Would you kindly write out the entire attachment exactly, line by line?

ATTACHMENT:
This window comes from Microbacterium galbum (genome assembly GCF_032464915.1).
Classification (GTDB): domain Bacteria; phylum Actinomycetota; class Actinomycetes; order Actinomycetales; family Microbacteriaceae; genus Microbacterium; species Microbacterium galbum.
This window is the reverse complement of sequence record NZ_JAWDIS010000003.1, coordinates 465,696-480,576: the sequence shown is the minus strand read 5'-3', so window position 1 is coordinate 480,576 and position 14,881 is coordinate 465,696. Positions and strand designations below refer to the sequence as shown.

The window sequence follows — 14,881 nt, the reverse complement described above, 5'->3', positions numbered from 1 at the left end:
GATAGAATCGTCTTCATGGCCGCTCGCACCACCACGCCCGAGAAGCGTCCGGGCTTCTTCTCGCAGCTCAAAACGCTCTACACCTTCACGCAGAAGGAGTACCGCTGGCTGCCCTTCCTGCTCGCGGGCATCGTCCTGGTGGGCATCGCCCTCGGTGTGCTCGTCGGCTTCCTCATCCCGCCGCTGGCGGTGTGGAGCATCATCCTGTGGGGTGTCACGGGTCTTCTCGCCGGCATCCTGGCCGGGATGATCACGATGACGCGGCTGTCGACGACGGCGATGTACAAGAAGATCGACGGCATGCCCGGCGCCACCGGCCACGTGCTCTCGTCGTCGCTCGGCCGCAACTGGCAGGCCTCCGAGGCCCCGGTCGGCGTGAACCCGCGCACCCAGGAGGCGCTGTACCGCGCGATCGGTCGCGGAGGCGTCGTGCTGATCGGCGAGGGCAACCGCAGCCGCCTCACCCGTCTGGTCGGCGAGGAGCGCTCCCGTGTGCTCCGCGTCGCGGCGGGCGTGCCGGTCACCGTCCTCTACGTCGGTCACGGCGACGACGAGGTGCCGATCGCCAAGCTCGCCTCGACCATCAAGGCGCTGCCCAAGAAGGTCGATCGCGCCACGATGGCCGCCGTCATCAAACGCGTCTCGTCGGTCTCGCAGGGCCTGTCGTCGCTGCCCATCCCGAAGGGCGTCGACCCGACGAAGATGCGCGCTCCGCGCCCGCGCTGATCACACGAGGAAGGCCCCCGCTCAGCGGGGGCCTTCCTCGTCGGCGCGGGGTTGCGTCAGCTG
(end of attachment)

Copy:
This window comes from Microbacterium galbum (genome assembly GCF_032464915.1).
Classification (GTDB): domain Bacteria; phylum Actinomycetota; class Actinomycetes; order Actinomycetales; family Microbacteriaceae; genus Microbacterium; species Microbacterium galbum.
This window is the reverse complement of sequence record NZ_JAWDIS010000003.1, coordinates 465,696-480,576: the sequence shown is the minus strand read 5'-3', so window position 1 is coordinate 480,576 and position 14,881 is coordinate 465,696. Positions and strand designations below refer to the sequence as shown.

The window sequence follows — 14,881 nt, the reverse complement described above, 5'->3', positions numbered from 1 at the left end:
GATAGAATCGTCTTCATGGCCGCTCGCACCACCACGCCCGAGAAGCGTCCGGGCTTCTTCTCGCAGCTCAAAACGCTCTACACCTTCACGCAGAAGGAGTACCGCTGGCTGCCCTTCCTGCTCGCGGGCATCGTCCTGGTGGGCATCGCCCTCGGTGTGCTCGTCGGCTTCCTCATCCCGCCGCTGGCGGTGTGGAGCATCATCCTGTGGGGTGTCACGGGTCTTCTCGCCGGCATCCTGGCCGGGATGATCACGATGACGCGGCTGTCGACGACGGCGATGTACAAGAAGATCGACGGCATGCCCGGCGCCACCGGCCACGTGCTCTCGTCGTCGCTCGGCCGCAACTGGCAGGCCTCCGAGGCCCCGGTCGGCGTGAACCCGCGCACCCAGGAGGCGCTGTACCGCGCGATCGGTCGCGGAGGCGTCGTGCTGATCGGCGAGGGCAACCGCAGCCGCCTCACCCGTCTGGTCGGCGAGGAGCGCTCCCGTGTGCTCCGCGTCGCGGCGGGCGTGCCGGTCACCGTCCTCTACGTCGGTCACGGCGACGACGAGGTGCCGATCGCCAAGCTCGCCTCGACCATCAAGGCGCTGCCCAAGAAGGTCGATCGCGCCACGATGGCCGCCGTCATCAAACGCGTCTCGTCGGTCTCGCAGGGCCTGTCGTCGCTGCCCATCCCGAAGGGCGTCGACCCGACGAAGATGCGCGCTCCGCGCCCGCGCTGATCACACGAGGAAGGCCCCCGCTCAGCGGGGGCCTTCCTCGTCGGCGCGGGGTTGCGTCAGCTG